Mike Bloomberg
Democratic presidential candidate Mike Bloomberg delivers a speech Saturday, Feb. 8, 2020, at the Oklahoma History Center. (Michael Duncan)

Democratic presidential candidate and former New York City Mayor Mike Bloomberg made his second Oklahoma visit of his campaign Saturday, touring the Oklahoma City National Memorial and Museum before holding a large rally where he criticized President Donald Trump and called for action in swing states.

TV-star Judge Judy Sheindlin, who endorsed Bloomberg in January, joined him on the campaign trail and spoke at his Oklahoma History Center rally Saturday. Former Tulsa Mayor Kathy Taylor also endorsed Bloomberg, according to a press release.

Bloomberg gave a roughly 15-minute speech, mainly criticizing Trump as a “schoolyard bully.”

“I won’t let him bully me, and I won’t let him bully you either,” Bloomberg said to his crowd.

Bloomberg stated he is running simply to defeat Trump. He said even if he doesn’t win the Democratic nomination, he will support the candidate who does with financial and staff support.

“I’m running to restore honor to our government and build a country we can be proud of and get things done,” Bloomberg said.

One supporter, 68-year-old Robert Epstein, said he believes Bloomberg can beat Trump because the former mayor is a logical and analytical human being. He also said Bloomberg’s track record gives him an edge.

“He was mayor of New York — he did a good job in New York,” Epstein said. “I think he has the potential to be a great president.”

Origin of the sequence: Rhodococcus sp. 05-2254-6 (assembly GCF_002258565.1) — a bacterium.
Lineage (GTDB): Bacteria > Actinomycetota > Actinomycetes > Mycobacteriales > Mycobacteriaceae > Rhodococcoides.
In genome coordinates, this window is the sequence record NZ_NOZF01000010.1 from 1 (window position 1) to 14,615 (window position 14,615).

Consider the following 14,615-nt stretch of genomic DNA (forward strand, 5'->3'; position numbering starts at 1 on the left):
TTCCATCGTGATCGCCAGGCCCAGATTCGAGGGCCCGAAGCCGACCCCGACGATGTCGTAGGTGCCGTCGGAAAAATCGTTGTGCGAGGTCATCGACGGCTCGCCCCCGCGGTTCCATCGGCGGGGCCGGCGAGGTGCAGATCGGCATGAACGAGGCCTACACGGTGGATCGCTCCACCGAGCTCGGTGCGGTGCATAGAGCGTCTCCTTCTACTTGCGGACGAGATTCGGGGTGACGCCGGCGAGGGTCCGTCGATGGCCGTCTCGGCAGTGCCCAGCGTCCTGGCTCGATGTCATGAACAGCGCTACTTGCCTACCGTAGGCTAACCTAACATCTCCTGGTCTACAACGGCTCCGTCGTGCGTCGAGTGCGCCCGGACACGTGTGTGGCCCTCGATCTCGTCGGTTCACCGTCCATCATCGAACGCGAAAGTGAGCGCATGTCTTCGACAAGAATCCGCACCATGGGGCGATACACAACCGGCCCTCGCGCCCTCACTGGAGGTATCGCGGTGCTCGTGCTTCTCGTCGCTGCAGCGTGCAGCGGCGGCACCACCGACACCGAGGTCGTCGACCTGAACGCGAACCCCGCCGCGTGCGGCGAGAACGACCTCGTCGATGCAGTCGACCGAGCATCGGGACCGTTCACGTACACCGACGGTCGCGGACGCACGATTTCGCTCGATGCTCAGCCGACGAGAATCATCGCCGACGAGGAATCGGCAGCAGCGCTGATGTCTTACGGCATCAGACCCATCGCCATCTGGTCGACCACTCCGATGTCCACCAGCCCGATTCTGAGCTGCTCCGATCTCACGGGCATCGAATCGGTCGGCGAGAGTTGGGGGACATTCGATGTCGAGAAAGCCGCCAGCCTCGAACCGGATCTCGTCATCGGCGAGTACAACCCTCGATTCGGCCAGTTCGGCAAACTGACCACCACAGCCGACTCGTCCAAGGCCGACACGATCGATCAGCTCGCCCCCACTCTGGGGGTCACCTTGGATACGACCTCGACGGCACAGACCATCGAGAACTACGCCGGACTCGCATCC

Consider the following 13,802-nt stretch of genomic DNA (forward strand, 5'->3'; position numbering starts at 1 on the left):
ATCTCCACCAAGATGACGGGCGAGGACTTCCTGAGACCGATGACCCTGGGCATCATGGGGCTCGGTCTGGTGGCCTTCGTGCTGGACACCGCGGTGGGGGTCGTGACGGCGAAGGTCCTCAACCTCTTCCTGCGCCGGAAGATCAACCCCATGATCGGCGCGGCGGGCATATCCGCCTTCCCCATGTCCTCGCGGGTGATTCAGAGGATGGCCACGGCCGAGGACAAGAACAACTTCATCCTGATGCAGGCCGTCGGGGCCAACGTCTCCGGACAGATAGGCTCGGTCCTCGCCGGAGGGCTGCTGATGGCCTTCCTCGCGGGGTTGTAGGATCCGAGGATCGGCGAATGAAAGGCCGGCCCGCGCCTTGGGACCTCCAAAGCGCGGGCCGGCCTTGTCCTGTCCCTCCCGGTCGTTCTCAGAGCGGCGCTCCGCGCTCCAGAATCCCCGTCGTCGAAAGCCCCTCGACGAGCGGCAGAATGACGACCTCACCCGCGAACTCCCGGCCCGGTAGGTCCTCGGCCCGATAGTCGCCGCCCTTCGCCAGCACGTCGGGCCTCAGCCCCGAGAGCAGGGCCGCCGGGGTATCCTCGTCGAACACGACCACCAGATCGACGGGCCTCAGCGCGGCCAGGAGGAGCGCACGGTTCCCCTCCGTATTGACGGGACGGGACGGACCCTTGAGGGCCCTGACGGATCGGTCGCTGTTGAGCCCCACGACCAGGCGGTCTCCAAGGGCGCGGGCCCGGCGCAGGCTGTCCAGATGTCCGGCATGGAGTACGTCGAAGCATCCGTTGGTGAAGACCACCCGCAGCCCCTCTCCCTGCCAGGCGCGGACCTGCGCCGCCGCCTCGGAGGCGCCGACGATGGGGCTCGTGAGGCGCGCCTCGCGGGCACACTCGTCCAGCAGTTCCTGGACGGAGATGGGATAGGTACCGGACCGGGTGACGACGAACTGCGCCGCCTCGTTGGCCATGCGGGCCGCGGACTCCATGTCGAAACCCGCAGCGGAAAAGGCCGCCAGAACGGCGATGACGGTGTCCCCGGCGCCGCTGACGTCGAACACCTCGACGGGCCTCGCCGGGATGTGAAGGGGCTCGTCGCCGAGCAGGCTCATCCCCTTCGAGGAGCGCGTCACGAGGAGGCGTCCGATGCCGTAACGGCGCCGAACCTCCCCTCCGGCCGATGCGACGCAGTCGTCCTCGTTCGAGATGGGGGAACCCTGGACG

Bloomberg said in his speech that he played a role in flipping 21 U.S. House of Representative seats blue during the 2018 midterm election.

“Since the Republican Senate didn’t have the courage to remove the president from office, it is up to us to do it in November,” Bloomberg said in reference to the president’s recent impeachment trial.

‘I believe we need to talk less’

Mike Bloomberg
Democratic presidential candidate Mike Bloomberg listens while visiting the Oklahoma City National Memorial and Museum on Saturday, Feb. 8, 2020, at the Oklahoma History Center. (Michael Duncan)

Bloomberg said his campaign has gotten a great response from all over the country. His campaign is for change, sanity, honesty, inclusion, compassion and human decency, he said.

Bloomberg has yet to compete against the heavyweights on the Democratic debate stage, but has been carrying his campaign by spending over $300 million on ads, and even plans on doubling that amount to boost him even further.

“Our party needs a candidate who can go toe-to-toe with [Trump] and take the fight to him,” Bloomberg said. “That’s why I’m running. To stand up for every American who has lost their job or lost their insurance or can’t pay their college tuition.”

Bloomberg said he believes the country needs less talk and more action.

“My whole career I’ve been a do-er, and I believe we need to talk less, have less partisanship, less division, less tweeting — in fact what about a commitment — no tweeting in the Oval Office,” Bloomberg said.

Bloomberg’s ‘Greenwood initiative’

Mike Bloomberg
Democratic presidential candidate Mike Bloomberg shakes hands after delivering a speech Saturday, Feb. 8, 2020, at the Oklahoma History Center. (Michael Duncan)

In Bloomberg’s first trip to the Sooner State over the Martin Luther King Day weekend, he visited the Greenwood district in Tulsa, the site of the Tulsa race massacre in 1921.

There he announced his plan to fight racial inequality.

“It was one of the ugliest episodes of racial violence in our nation’s history, but few history books teach it at all,” Bloomberg said. “I believe that we have to confront that history head on.”

Bloomberg said his ‘Greenwood initiative’ has three big goals: increasing black home ownership by 1 million people, doubling the number of black-owned businesses and tripling the wealth of black families to make a dent in the “racial wealth gap,” he said.

Bloomberg said other ways to carry this plan out will be by investing more into historically black colleges and universities, which he said Trump promised to do.